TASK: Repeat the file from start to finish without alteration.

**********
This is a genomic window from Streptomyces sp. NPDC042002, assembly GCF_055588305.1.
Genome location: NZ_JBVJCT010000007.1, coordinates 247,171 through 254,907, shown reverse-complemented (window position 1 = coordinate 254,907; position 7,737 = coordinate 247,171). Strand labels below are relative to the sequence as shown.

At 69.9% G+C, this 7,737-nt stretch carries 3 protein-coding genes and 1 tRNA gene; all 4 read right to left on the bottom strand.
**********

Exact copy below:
This is a genomic window from Streptomyces sp. NPDC042002, assembly GCF_055588305.1.
Genome location: NZ_JBVJCT010000007.1, coordinates 247,171 through 254,907, shown reverse-complemented (window position 1 = coordinate 254,907; position 7,737 = coordinate 247,171). Strand labels below are relative to the sequence as shown.

At 69.9% G+C, this 7,737-nt stretch carries 3 protein-coding genes and 1 tRNA gene; all 4 read right to left on the bottom strand.